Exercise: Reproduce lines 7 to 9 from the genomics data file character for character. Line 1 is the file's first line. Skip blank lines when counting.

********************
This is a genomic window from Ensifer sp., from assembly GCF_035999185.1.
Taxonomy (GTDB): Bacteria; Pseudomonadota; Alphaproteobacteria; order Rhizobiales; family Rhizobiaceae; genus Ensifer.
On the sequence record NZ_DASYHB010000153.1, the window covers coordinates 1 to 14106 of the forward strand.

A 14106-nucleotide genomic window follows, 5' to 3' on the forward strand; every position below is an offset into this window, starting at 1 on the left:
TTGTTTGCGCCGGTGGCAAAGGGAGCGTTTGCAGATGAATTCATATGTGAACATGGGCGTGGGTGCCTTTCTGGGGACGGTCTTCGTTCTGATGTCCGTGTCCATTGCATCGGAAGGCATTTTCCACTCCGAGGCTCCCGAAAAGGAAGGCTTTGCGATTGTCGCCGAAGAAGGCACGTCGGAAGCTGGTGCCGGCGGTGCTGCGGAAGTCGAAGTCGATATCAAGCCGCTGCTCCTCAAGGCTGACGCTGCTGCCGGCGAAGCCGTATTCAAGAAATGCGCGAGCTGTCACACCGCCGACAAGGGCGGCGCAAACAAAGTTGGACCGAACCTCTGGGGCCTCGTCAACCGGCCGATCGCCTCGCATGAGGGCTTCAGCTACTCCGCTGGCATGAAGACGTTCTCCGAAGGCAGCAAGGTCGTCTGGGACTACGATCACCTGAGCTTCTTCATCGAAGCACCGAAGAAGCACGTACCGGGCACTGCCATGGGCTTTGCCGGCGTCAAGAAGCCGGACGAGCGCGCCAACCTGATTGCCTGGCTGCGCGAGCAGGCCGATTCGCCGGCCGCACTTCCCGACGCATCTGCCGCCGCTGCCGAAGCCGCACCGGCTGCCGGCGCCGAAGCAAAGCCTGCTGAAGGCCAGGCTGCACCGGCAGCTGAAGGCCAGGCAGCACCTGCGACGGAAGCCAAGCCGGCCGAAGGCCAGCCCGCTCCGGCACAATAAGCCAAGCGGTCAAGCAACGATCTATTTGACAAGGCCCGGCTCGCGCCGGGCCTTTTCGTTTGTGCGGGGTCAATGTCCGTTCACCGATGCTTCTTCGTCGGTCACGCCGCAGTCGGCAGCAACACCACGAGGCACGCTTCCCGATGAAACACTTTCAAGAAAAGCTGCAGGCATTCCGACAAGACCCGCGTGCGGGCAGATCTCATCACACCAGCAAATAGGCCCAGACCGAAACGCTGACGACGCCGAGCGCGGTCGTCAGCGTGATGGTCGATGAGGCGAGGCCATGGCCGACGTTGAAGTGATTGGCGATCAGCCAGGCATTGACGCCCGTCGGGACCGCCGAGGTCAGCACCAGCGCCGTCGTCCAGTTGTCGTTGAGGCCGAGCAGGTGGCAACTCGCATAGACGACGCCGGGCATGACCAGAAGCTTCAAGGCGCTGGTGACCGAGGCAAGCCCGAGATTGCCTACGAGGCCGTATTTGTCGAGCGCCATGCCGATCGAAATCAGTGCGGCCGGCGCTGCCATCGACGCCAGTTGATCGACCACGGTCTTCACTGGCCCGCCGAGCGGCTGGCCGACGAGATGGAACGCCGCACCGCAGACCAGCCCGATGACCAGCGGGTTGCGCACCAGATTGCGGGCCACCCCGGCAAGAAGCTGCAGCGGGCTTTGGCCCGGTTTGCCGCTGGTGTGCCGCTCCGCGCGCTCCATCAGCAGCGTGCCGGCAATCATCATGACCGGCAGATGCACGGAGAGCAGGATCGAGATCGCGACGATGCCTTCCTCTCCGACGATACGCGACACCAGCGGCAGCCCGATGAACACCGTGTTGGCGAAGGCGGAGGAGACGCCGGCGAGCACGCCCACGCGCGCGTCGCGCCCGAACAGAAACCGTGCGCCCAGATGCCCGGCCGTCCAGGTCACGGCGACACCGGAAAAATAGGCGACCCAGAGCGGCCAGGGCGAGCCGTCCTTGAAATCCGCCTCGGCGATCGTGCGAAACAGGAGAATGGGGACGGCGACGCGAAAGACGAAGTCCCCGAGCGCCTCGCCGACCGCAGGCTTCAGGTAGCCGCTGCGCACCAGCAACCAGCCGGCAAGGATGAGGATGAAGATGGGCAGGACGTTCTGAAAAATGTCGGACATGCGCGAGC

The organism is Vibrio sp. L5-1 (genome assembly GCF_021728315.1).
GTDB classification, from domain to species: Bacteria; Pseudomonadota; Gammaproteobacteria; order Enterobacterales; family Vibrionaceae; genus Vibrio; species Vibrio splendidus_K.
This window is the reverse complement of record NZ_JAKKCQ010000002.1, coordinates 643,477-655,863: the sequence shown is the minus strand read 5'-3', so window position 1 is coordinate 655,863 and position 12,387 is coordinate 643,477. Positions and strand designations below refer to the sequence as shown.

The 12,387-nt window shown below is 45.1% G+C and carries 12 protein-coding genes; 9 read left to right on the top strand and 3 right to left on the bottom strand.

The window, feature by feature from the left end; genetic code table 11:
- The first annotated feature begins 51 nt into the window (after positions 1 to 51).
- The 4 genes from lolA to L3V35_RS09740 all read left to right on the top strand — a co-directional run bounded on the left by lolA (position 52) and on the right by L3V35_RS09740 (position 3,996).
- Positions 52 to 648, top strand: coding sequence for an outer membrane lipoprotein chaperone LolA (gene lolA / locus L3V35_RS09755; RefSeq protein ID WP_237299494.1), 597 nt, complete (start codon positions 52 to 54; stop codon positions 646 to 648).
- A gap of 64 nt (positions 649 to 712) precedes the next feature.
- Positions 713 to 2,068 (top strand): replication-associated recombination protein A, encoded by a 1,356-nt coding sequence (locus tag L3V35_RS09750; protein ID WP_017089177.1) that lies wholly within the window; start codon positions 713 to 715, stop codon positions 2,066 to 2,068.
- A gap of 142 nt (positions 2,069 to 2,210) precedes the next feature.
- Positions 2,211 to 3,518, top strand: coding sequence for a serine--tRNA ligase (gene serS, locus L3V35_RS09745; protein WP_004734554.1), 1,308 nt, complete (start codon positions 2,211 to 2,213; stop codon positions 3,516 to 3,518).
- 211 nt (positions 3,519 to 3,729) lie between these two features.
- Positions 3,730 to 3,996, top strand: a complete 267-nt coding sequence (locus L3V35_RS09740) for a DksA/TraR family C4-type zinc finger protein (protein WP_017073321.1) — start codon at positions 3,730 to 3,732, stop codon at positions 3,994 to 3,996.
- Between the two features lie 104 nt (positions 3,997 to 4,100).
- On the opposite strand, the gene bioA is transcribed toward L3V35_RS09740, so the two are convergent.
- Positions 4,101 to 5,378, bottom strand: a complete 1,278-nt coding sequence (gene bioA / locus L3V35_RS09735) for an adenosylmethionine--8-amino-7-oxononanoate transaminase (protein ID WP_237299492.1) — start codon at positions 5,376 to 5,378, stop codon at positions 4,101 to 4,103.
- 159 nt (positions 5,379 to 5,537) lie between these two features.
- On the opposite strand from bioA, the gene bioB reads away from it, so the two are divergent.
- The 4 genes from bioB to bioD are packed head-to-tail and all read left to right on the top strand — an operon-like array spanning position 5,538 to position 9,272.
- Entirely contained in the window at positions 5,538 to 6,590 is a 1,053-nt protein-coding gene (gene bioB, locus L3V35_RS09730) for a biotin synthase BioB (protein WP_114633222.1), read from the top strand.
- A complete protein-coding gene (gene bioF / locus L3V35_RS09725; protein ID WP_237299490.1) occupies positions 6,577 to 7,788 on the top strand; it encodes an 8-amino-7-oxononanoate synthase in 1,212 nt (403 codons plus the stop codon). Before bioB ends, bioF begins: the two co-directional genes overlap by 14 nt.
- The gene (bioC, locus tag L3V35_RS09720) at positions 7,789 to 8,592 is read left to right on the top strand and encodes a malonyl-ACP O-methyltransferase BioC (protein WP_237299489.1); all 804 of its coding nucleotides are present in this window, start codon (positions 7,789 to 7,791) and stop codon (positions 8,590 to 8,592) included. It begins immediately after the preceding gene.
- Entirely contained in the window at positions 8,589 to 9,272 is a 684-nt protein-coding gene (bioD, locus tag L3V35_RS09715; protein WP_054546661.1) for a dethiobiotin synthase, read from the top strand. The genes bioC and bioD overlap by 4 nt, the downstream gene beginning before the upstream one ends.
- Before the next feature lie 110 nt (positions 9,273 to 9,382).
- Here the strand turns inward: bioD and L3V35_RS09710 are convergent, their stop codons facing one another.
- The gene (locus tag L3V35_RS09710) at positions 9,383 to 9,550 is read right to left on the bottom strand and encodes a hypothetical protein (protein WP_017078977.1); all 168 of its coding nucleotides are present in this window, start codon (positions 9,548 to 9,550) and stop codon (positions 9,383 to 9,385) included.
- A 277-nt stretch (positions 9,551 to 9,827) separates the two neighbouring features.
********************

GTDB classification, from domain to species: Bacteria; Pseudomonadota; Gammaproteobacteria; order Enterobacterales; family Vibrionaceae; genus Vibrio; species Vibrio splendidus_K.
This window is the reverse complement of record NZ_JAKKCQ010000002.1, coordinates 643,477-655,863: the sequence shown is the minus strand read 5'-3', so window position 1 is coordinate 655,863 and position 12,387 is coordinate 643,477. Positions and strand designations below refer to the sequence as shown.

The 12,387-nt window shown below is 45.1% G+C and carries 12 protein-coding genes; 9 read left to right on the top strand and 3 right to left on the bottom strand.